Populist subsidies reduced the cost of gasoline to $1 a tank, perhaps the world’s lowest price of petrol, but cost the state untold billions in revenue while worsening traffic congestion and air pollution.

Bureaucratic malaise and corruption were so severe that murders tripled to nearly 20,000 a year, while gangs brazenly kidnapped victims from bus stops and highways.

A new elite with government connections, the “boligarchs,” manipulated government contracts and the web of price and currency controls to finance their lavish lifestyles. “It’s a big deal here when a girl turns 15,” a Caracas designer, Giovanni Scutaro, told me. “If the father is with the revolution, he doesn’t care about the fabric as long as it’s in red. Something simple, $3,000 -- more elaborate, $250,000.”

Chavez summoned journalists to Miraflores, the presidential palace, to extol his achievements. But even the building betrayed the nation’s anomie, with its cracked facade, missing tiles, a whiff of urine from the gardens. The president’s private elevator, a minister confided, leaked when it rained.

Chavez’s political genius was to turn this record into a stage from which to mount four more election victories. An unprecedented oil bounty -- $1 trillion -- made him chief patron amid withering nongovernment alternatives.

He spent extravagantly on health clinics, schools, subsidies and giveaways, including entirely new houses. Those employed in multiplying bureaucracies -- officials lost track of fleeting ministries -- voted for him to secure their jobs.

His elections were not fair -- Chavez rigged rules in his favor, hijacked state resources, disqualified some opponents, emasculated others -- but they were free.

As Venezuela atrophied, he found some refuge in blaming others, notably the “squealing pigs” and “vampires” of the private sector whom he accused of hoarding and speculating. Soldiers arrested butchers for overpricing.

His own supporters increasingly blamed those around him: By 2011 you could see graffiti with the slogan “bajo el gobierno, viva Chavez” -- “down with the government, long live Chavez.”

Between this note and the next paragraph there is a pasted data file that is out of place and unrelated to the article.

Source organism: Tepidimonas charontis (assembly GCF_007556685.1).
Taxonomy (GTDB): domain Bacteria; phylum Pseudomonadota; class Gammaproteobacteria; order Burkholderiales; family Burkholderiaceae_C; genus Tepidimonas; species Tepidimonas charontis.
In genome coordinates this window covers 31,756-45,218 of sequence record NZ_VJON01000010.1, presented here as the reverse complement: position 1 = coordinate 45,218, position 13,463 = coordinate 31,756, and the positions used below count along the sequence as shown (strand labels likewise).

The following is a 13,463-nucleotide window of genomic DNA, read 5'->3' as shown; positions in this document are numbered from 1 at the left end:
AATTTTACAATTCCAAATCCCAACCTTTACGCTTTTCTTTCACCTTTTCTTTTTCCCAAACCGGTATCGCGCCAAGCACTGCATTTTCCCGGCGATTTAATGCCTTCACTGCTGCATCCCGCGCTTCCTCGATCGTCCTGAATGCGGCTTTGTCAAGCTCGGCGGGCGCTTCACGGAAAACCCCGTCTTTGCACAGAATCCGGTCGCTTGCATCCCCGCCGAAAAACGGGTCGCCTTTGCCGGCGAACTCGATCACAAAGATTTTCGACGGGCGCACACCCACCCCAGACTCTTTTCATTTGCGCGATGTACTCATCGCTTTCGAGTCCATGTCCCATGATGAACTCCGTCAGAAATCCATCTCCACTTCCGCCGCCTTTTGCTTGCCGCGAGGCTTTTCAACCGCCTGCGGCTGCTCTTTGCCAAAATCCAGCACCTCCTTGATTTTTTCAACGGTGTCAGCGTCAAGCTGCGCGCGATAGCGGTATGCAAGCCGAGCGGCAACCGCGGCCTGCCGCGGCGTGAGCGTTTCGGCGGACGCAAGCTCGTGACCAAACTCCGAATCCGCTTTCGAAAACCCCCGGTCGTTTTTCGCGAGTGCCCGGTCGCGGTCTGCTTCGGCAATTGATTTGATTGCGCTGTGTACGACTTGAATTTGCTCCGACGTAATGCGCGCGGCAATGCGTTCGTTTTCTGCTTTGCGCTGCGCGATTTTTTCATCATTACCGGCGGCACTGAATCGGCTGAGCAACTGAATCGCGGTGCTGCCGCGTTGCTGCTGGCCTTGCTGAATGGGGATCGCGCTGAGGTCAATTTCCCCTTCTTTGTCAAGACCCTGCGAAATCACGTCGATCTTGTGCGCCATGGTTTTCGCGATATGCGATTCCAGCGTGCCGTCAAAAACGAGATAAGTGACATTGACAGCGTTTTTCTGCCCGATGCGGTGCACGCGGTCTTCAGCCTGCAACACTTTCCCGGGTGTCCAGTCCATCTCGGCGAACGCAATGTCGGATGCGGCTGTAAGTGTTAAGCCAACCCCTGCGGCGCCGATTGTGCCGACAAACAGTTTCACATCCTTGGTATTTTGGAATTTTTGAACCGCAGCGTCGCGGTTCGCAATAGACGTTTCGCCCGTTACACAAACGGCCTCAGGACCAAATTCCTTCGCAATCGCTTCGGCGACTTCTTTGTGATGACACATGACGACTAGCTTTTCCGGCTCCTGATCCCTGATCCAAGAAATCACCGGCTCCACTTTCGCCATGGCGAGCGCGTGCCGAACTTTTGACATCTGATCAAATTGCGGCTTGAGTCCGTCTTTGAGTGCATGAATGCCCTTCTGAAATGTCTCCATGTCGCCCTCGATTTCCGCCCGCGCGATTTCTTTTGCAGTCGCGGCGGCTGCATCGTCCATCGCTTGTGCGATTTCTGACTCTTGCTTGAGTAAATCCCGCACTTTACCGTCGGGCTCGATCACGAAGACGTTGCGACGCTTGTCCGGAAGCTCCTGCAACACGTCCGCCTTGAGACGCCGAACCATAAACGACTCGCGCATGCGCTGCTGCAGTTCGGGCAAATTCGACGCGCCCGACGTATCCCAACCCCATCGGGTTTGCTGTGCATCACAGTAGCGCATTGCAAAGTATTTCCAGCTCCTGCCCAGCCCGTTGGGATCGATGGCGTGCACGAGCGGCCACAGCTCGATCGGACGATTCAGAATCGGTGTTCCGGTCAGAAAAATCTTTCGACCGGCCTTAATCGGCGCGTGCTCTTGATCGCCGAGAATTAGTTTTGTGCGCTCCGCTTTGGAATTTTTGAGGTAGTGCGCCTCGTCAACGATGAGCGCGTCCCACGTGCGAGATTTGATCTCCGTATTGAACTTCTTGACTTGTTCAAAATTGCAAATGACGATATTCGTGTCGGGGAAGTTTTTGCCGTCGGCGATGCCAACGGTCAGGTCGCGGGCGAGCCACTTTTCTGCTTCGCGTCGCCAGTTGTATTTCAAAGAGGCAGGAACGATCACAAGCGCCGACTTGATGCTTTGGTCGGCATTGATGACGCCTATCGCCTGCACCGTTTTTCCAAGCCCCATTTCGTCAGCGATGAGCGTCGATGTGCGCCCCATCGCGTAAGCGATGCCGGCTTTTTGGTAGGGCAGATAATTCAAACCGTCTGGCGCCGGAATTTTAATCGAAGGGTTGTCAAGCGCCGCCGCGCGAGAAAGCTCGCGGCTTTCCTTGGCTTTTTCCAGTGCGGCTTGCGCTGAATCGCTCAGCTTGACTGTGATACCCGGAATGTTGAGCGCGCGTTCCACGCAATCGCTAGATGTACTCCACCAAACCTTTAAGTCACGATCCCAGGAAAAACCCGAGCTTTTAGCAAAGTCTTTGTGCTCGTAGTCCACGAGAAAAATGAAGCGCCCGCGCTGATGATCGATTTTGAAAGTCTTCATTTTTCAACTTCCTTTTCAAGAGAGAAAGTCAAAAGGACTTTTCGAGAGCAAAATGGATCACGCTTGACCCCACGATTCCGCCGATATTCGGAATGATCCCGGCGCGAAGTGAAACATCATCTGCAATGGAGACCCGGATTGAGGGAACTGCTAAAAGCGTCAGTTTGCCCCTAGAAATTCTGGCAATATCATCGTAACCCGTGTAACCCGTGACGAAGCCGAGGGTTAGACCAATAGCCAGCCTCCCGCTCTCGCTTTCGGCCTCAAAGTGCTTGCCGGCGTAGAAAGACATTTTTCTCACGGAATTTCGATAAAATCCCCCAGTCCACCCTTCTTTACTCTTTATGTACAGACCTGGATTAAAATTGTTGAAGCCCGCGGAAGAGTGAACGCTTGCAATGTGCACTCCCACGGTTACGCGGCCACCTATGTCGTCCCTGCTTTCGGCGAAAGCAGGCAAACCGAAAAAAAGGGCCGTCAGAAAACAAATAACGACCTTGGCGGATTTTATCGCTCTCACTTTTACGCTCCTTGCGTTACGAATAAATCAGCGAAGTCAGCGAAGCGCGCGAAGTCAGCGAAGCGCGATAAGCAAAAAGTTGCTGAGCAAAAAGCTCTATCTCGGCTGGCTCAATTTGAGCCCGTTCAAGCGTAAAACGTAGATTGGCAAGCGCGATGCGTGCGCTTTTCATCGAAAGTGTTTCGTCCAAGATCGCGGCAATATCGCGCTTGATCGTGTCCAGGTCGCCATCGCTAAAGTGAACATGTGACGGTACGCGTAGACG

The comandante, as he was known to loyalists, used his extraordinary energy and charisma to dominate airwaves with marathon speeches (four hours was short). He might blow kisses, mobilize troops, denounce the United States, ride a bike, a tank, a helicopter -- anything to keep attention focused on him, not his performance.

Distraction came in numerous forms: denouncing assassination plots; a farcical nuclear deal with Russia (eventually abandoned); exhuming Bolvar’s remains to see if he was murdered; praising or assailing guests.

I experienced the power of his performance firsthand in 2007 when, as The Guardian’s Latin America correspondent, I appeared on his weekly show, “Alo Presidente,” in an episode held on a beach. Invited to ask a question, I asked whether abolishing term limits risked authoritarianism.

The host paused and glowered before casting the impertinence out to sea and making it a pretext to lambaste European hypocrisy, media, monarchy, the Royal Navy, slavery, genocide and colonialism.

“In the name of the Latin American people I demand that the British government return the Malvinas Islands to the Argentine people,” he exclaimed. Then, after another riff on colonialism: “It is better to die fighting than to be a slave!”

On and on it went. Christopher Columbus. Queen Elizabeth. George Bush. In vain I responded that I was Irish and republican, and that European monarchy was irrelevant to my question, which he had dodged. This provoked another tirade.

It was theater. As the cameras were packed away, and we all prepared to return to Caracas, the president shook my hand, shrugged and smiled. I had been a useful fall guy. No hard feelings. It was just a show.

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Rory Carroll, a correspondent for The Guardian, is the author of “Comandante: Hugo Chavez’s Venezuela.”